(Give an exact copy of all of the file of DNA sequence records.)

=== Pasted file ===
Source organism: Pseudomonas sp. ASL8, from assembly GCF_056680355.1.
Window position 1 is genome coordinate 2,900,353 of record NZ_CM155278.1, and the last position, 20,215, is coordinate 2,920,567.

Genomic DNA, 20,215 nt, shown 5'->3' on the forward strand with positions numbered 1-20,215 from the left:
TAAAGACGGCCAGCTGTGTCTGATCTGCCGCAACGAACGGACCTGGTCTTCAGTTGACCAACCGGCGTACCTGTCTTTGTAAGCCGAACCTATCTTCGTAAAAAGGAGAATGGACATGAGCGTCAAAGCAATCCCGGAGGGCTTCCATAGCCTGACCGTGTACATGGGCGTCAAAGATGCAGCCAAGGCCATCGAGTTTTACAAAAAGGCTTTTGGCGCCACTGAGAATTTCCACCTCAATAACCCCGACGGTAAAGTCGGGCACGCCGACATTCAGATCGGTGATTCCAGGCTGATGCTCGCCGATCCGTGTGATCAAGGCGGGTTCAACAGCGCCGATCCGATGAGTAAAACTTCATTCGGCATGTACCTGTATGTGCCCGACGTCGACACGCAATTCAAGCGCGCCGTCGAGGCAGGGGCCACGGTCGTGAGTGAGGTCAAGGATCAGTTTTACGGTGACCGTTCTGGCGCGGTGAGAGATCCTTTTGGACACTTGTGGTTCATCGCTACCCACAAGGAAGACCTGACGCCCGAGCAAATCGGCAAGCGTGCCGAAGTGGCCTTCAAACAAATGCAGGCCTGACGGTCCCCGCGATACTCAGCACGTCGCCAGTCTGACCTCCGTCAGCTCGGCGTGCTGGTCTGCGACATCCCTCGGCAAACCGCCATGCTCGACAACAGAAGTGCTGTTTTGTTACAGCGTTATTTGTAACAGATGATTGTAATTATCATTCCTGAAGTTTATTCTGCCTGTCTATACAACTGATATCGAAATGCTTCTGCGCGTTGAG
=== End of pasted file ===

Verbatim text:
Source organism: Pseudomonas sp. ASL8, from assembly GCF_056680355.1.
Window position 1 is genome coordinate 2,900,353 of record NZ_CM155278.1, and the last position, 20,215, is coordinate 2,920,567.

Genomic DNA, 20,215 nt, shown 5'->3' on the forward strand with positions numbered 1-20,215 from the left:
TAAAGACGGCCAGCTGTGTCTGATCTGCCGCAACGAACGGACCTGGTCTTCAGTTGACCAACCGGCGTACCTGTCTTTGTAAGCCGAACCTATCTTCGTAAAAAGGAGAATGGACATGAGCGTCAAAGCAATCCCGGAGGGCTTCCATAGCCTGACCGTGTACATGGGCGTCAAAGATGCAGCCAAGGCCATCGAGTTTTACAAAAAGGCTTTTGGCGCCACTGAGAATTTCCACCTCAATAACCCCGACGGTAAAGTCGGGCACGCCGACATTCAGATCGGTGATTCCAGGCTGATGCTCGCCGATCCGTGTGATCAAGGCGGGTTCAACAGCGCCGATCCGATGAGTAAAACTTCATTCGGCATGTACCTGTATGTGCCCGACGTCGACACGCAATTCAAGCGCGCCGTCGAGGCAGGGGCCACGGTCGTGAGTGAGGTCAAGGATCAGTTTTACGGTGACCGTTCTGGCGCGGTGAGAGATCCTTTTGGACACTTGTGGTTCATCGCTACCCACAAGGAAGACCTGACGCCCGAGCAAATCGGCAAGCGTGCCGAAGTGGCCTTCAAACAAATGCAGGCCTGACGGTCCCCGCGATACTCAGCACGTCGCCAGTCTGACCTCCGTCAGCTCGGCGTGCTGGTCTGCGACATCCCTCGGCAAACCGCCATGCTCGACAACAGAAGTGCTGTTTTGTTACAGCGTTATTTGTAACAGATGATTGTAATTATCATTCCTGAAGTTTATTCTGCCTGTCTATACAACTGATATCGAAATGCTTCTGCGCGTTGAG